Posts Tagged ‘Canada’

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That’s right: even as the United States is producing more cars than ever, U.S. (and Canadian) workers have never made so few of the parts that go into making those cars.

As the Wall Street Journal explains, this trend casts a long shadow over the much-vaunted comeback of U.S. car manufacturing.

As the inflow of low-cost foreign parts accelerates, wages at the entry level are drifting away from the generous compensation packages that made car-factory jobs the prize of American manufacturing.

At an American Axle & Manufacturing Holdings Inc. car-parts factory in Three Rivers, some new hires are paid as little as about $10 an hour, roughly equivalent to what the local Wal-Mart will pay. John Childers, a 38-year-old assembly-line stocker, said he is grateful for the job but finds it tough to get by on the money he and his fiancée make at the plant.

“Lower class is what we are,” he says. “Let’s be honest.”

Public art of the day

Posted: 28 January 2015 in Uncategorized
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mike4jan

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10616182_10152472189331680_5943976194040548908_n Ben Jennings 26.12.14

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capitalism kills by Metro Centri

Another study, published by the British Journal of Psychiatry [paywall], has confirmed that “there has been a substantial rise in ‘economic suicides’ in the Great Recessions afflicting Europe and North America.”*

What the authors found is that, suicide rates either increased (for most countries in Europe, where suicide rates had been falling, and Canada, where rates had been stable) or accelerated (for the United States and Poland, where suicide rates had already been rising) after the onset of the latest economic crisis. Their conclusion is that “there have been at least 10 000 more economic suicides than would have been expected in the European Union, Canada and the USA since the Great Recession began in 2007.”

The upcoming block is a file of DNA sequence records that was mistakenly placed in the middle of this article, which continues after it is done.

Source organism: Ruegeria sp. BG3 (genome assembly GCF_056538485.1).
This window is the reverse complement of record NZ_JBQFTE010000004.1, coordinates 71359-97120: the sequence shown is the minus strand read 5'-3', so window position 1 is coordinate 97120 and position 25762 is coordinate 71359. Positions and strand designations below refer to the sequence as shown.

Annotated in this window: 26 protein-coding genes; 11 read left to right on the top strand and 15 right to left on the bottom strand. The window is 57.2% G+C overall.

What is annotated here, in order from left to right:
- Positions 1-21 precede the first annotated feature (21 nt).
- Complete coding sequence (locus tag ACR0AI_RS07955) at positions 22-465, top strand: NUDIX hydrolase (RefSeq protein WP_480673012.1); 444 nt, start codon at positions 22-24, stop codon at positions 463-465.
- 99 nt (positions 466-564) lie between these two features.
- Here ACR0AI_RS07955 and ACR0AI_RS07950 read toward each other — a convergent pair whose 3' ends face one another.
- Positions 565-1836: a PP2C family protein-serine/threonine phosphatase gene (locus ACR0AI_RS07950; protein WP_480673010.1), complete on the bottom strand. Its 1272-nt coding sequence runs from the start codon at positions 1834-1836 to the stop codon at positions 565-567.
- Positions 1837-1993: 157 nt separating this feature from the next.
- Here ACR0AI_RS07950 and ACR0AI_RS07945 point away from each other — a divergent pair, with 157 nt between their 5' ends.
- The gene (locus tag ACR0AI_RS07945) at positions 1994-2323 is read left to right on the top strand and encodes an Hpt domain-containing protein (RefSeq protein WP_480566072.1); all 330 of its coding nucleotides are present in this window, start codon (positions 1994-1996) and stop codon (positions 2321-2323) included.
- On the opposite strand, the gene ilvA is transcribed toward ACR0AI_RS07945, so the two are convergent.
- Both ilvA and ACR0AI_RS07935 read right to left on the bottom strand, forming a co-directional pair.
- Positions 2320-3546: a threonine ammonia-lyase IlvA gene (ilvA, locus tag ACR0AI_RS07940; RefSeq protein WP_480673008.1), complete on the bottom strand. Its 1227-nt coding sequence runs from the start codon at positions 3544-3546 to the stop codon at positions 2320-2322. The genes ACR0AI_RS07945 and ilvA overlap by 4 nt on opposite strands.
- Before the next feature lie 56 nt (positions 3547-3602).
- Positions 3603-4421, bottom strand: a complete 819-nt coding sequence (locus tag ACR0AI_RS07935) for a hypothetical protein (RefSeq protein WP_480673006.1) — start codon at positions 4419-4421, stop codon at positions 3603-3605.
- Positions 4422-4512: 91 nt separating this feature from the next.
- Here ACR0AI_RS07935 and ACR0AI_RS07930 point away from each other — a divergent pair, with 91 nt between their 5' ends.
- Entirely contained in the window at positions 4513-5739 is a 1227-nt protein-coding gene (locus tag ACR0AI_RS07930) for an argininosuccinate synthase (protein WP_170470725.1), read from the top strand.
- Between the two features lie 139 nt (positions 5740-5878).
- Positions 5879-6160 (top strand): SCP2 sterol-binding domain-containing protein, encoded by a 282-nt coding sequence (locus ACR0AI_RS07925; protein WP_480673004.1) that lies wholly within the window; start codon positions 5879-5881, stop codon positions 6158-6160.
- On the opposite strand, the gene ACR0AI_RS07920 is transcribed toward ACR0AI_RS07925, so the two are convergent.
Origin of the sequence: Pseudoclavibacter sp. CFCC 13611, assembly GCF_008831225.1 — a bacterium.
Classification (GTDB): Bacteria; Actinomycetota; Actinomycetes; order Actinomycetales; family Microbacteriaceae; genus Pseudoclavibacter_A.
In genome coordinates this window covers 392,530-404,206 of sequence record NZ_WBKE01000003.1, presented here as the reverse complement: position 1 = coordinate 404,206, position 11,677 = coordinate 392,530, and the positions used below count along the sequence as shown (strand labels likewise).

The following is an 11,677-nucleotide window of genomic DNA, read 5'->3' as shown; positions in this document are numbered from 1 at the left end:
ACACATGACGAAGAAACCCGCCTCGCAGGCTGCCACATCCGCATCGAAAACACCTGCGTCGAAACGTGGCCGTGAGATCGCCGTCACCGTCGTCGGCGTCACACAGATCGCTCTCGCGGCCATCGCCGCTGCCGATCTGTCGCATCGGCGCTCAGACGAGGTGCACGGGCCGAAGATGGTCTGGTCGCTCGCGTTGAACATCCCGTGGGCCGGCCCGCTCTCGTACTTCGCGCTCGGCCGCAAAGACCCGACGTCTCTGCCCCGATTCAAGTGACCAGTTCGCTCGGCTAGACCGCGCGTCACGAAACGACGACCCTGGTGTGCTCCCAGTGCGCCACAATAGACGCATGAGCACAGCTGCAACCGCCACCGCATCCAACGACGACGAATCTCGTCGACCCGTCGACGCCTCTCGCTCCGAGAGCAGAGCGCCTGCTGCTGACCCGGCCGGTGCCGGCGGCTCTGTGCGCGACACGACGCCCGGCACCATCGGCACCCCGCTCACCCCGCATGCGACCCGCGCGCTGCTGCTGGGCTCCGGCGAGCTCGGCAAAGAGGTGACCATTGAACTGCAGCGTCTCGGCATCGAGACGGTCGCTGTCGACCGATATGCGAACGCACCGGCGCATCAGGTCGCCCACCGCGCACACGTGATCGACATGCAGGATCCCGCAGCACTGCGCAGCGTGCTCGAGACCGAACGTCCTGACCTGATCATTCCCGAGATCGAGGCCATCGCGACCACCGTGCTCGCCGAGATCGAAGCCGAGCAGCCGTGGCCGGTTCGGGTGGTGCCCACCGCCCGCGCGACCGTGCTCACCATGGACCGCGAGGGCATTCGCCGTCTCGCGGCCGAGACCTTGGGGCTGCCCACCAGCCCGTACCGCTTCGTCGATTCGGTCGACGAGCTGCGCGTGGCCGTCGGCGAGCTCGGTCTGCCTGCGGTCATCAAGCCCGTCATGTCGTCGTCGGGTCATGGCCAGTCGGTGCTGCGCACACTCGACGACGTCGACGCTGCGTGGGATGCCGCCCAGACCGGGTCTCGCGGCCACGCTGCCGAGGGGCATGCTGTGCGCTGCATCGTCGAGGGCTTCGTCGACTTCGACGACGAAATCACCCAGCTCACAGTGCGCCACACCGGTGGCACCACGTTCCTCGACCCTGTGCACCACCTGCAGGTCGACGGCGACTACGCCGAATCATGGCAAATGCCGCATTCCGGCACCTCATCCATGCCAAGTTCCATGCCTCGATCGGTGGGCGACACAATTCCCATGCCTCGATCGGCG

Since “economic suicides” are preventable, the authors offer three options that “may increase mental health resilience during economic shocks”: access to secondary prevention, active labor market programs, and greater gender equality in the workplace. Their view is that “Recessions will continue to hurt, but need not cause self-harm.”

In my view, we can go one step further, by recognizing that the economic conditions that lead to “economic suicides” are themselves preventable. So, in addition to what the authors suggest, we need to consider creating alternative economic institutions—ways of organizing the economic system that make sure people are not forced to pay (because of unemployment, indebtedness, and so on) the ultimate price of severe downturns in economic activity and that undo the causes (including the way corporations are organized and macroeconomic policy formulated) of recessions and depressions in the first place.

 

*I discuss an earlier study, published by Lancet, here.

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